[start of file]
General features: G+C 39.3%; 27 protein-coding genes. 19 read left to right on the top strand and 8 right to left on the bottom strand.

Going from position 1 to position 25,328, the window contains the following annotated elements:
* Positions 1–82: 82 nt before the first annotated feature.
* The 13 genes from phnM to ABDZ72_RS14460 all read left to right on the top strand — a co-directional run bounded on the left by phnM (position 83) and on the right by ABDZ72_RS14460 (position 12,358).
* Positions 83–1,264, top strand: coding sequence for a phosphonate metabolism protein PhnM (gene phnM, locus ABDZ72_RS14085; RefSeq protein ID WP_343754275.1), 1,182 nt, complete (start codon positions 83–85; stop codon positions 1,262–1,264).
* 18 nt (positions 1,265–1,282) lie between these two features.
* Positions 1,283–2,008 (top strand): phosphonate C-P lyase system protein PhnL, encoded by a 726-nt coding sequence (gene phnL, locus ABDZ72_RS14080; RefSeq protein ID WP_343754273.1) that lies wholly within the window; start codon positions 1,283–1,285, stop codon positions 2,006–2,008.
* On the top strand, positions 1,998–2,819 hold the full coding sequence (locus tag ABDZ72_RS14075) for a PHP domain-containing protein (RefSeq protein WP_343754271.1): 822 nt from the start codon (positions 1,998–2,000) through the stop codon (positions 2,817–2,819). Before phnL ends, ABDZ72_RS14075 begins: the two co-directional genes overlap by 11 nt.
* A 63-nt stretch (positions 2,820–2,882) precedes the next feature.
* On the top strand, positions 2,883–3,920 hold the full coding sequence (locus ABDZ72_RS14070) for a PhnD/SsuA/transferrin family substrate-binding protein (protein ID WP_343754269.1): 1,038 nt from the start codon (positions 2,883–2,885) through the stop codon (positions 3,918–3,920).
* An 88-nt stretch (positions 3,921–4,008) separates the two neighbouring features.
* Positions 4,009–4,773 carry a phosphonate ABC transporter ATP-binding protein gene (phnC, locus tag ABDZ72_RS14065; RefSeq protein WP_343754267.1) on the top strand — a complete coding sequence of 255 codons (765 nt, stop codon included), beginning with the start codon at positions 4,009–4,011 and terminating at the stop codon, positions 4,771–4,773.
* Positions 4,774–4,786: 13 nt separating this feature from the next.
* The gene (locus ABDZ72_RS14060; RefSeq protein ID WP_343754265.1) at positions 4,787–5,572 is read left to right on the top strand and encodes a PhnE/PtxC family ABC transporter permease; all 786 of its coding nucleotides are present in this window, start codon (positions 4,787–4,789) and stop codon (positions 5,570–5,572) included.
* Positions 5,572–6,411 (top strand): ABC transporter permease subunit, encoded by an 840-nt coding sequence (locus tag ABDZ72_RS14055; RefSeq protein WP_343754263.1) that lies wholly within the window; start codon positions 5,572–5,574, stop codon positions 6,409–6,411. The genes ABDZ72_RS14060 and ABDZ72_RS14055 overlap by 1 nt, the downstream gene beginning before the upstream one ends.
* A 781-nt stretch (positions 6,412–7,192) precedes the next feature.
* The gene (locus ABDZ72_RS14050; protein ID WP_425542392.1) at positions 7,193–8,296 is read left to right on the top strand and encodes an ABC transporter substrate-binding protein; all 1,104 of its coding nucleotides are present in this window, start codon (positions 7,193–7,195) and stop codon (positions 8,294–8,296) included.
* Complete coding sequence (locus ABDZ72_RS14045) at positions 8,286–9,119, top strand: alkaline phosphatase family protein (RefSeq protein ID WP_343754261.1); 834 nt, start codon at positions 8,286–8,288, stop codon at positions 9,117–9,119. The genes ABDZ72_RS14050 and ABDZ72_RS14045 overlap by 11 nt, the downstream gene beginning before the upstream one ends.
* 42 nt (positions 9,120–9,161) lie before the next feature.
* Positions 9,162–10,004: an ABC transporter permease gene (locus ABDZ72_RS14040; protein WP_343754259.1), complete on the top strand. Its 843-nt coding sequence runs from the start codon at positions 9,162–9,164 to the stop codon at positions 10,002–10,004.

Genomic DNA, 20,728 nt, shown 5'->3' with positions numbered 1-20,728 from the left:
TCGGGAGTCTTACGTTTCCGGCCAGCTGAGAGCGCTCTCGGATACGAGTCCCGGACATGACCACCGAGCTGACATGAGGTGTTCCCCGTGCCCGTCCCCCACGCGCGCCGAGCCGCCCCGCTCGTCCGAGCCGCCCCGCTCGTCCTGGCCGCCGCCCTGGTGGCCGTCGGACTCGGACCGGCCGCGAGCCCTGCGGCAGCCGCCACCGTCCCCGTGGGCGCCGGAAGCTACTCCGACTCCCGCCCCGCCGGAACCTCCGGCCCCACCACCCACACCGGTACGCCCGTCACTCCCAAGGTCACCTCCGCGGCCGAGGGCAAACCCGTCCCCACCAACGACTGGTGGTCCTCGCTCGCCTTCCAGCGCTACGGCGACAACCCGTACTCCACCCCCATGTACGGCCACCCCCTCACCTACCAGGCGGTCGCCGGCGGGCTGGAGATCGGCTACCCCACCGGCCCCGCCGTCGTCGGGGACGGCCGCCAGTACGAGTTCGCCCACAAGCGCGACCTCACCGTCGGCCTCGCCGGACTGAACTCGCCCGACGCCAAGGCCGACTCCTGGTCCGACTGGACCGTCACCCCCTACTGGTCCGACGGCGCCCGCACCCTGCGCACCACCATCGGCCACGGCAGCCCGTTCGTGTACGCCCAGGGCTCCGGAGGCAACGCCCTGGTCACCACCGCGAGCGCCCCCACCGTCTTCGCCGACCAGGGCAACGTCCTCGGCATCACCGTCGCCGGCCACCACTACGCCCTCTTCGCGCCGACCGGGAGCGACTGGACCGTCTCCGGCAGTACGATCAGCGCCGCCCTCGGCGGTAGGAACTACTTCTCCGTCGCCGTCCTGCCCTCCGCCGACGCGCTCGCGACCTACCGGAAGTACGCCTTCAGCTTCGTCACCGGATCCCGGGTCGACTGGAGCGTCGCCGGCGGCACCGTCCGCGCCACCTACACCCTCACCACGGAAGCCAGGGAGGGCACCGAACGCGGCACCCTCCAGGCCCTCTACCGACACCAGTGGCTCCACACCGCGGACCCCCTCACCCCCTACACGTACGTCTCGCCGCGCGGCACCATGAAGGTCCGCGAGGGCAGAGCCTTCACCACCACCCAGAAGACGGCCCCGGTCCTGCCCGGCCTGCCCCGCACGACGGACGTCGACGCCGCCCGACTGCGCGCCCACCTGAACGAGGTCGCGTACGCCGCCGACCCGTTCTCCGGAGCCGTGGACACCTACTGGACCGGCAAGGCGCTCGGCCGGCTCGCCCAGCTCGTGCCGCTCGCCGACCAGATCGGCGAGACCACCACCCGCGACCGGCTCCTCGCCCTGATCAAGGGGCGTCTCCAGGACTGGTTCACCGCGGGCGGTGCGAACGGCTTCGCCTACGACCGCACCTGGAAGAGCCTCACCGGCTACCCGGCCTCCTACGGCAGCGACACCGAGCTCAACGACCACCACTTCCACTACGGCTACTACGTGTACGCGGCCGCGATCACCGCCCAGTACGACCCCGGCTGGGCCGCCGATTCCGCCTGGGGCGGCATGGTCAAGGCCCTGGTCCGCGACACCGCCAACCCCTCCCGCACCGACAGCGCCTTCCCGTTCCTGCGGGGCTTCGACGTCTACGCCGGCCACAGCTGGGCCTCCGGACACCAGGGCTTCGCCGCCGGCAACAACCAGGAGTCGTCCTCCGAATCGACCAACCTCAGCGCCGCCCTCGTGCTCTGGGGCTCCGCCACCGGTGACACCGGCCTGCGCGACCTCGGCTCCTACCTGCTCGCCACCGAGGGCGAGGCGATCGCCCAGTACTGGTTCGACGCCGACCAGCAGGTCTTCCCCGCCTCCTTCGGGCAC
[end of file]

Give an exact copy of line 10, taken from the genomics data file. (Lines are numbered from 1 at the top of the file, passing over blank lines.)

* On the top strand, positions 2,883–3,920 hold the full coding sequence (locus ABDZ72_RS14070) for a PhnD/SsuA/transferrin family substrate-binding protein (protein ID WP_343754269.1): 1,038 nt from the start codon (positions 2,883–2,885) through the stop codon (positions 3,918–3,920).